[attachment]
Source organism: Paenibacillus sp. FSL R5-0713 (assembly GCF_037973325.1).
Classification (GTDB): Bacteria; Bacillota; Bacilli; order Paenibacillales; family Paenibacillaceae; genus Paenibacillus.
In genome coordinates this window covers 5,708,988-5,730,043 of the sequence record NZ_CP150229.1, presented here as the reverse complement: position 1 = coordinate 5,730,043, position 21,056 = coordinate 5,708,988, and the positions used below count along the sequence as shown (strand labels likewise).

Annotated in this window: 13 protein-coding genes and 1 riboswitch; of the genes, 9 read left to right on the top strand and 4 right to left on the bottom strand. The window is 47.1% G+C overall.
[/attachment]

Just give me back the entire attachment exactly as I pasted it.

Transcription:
Source organism: Paenibacillus sp. FSL R5-0713 (assembly GCF_037973325.1).
Classification (GTDB): Bacteria; Bacillota; Bacilli; order Paenibacillales; family Paenibacillaceae; genus Paenibacillus.
In genome coordinates this window covers 5,708,988-5,730,043 of the sequence record NZ_CP150229.1, presented here as the reverse complement: position 1 = coordinate 5,730,043, position 21,056 = coordinate 5,708,988, and the positions used below count along the sequence as shown (strand labels likewise).

Annotated in this window: 13 protein-coding genes and 1 riboswitch; of the genes, 9 read left to right on the top strand and 4 right to left on the bottom strand. The window is 47.1% G+C overall.